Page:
This church is the last of six built by Nicholas Hawksmoor. The size and grandeur of his churches required huge sums and, as a result, only twelve were actually built before the project ran out of money.

The steeple is unique. The stepped pyramid, said to be a copy of the Mausoleum at Hallicarnassus in Turkey, might also hint at Hawksmoor’s links with the Freemasons. 

This site was chosen as it was on the edge of St Giles, one of London’s most notorious slums.  Hogarth’s Gin Lane (1751), with the spire of St George’s clearly visible towards the top of the picture, gives us an idea of the squalor and despair that characterised the area. Thirty constables were required to keep order in the small parish in 1700s. 

Despite its establishment origins, the church has had connections with many non-establishment groups from abolitionists to suffragettes. The most ornate of the funeral monuments is that of Charles Grant, one time Chair of the East India Company and friend of William Wilberforce, with whom he set up the free colony of Sierra Leone. In 1913, the church held the funeral service for Emily Davison, the suffragette who threw herself under the King’s horse in the Derby.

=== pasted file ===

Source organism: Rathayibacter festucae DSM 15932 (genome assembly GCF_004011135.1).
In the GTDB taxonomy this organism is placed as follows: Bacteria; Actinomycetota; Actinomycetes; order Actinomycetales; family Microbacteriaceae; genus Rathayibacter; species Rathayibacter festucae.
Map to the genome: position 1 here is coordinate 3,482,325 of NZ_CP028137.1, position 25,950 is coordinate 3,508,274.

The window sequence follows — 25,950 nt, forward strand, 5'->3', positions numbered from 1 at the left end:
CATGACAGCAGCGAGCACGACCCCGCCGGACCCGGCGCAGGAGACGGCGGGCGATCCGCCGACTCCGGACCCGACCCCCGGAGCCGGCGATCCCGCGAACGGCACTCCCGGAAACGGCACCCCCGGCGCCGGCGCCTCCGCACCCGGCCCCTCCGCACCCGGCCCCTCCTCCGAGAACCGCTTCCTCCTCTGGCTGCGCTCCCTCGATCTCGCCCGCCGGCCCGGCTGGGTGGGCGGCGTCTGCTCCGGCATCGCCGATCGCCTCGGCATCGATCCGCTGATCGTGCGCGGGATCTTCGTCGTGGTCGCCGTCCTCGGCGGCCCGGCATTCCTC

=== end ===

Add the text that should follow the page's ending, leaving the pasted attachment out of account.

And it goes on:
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The Old Curiosity Shop

Possibly London’s oldest shop, this was originally two houses, then a dairy in 1700s, a bookshop, a waste paper merchant and now a handmade shoe shop. Although some of the structure dates back to the 1500s, most of it is the result of modernisation in the 17th and 18th centuries.

With its overhanging upper storey, uneven floors and wooden beams, it could have been, as is proudly claimed, the inspiration for Charles Dickens’ novel. In fact the name was adopted some thirty years after the book was published. It was a clever marketing ploy by the owner at the time, a Mr Palmer, which inadvertently ensured the shop’s survival…